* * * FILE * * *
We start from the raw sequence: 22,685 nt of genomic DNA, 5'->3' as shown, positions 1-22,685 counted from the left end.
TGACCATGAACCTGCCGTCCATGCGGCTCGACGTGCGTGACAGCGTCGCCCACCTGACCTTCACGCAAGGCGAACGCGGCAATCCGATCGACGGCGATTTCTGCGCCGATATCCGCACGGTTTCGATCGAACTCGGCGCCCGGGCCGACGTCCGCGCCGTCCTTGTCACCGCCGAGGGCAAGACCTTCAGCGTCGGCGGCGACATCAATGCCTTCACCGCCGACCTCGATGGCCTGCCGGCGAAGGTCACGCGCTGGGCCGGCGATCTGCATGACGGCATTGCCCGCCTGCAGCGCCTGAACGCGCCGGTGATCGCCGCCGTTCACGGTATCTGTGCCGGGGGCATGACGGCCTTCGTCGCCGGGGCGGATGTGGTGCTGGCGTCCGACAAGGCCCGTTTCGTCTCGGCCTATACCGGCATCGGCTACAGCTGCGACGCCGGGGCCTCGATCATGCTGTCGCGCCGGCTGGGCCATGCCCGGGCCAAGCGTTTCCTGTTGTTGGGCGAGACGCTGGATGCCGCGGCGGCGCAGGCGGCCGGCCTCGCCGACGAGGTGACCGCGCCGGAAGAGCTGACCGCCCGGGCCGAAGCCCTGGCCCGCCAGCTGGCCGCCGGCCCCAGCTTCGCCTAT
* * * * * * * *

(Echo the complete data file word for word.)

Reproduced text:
We start from the raw sequence: 22,685 nt of genomic DNA, 5'->3' as shown, positions 1-22,685 counted from the left end.
TGACCATGAACCTGCCGTCCATGCGGCTCGACGTGCGTGACAGCGTCGCCCACCTGACCTTCACGCAAGGCGAACGCGGCAATCCGATCGACGGCGATTTCTGCGCCGATATCCGCACGGTTTCGATCGAACTCGGCGCCCGGGCCGACGTCCGCGCCGTCCTTGTCACCGCCGAGGGCAAGACCTTCAGCGTCGGCGGCGACATCAATGCCTTCACCGCCGACCTCGATGGCCTGCCGGCGAAGGTCACGCGCTGGGCCGGCGATCTGCATGACGGCATTGCCCGCCTGCAGCGCCTGAACGCGCCGGTGATCGCCGCCGTTCACGGTATCTGTGCCGGGGGCATGACGGCCTTCGTCGCCGGGGCGGATGTGGTGCTGGCGTCCGACAAGGCCCGTTTCGTCTCGGCCTATACCGGCATCGGCTACAGCTGCGACGCCGGGGCCTCGATCATGCTGTCGCGCCGGCTGGGCCATGCCCGGGCCAAGCGTTTCCTGTTGTTGGGCGAGACGCTGGATGCCGCGGCGGCGCAGGCGGCCGGCCTCGCCGACGAGGTGACCGCGCCGGAAGAGCTGACCGCCCGGGCCGAAGCCCTGGCCCGCCAGCTGGCCGCCGGCCCCAGCTTCGCCTAT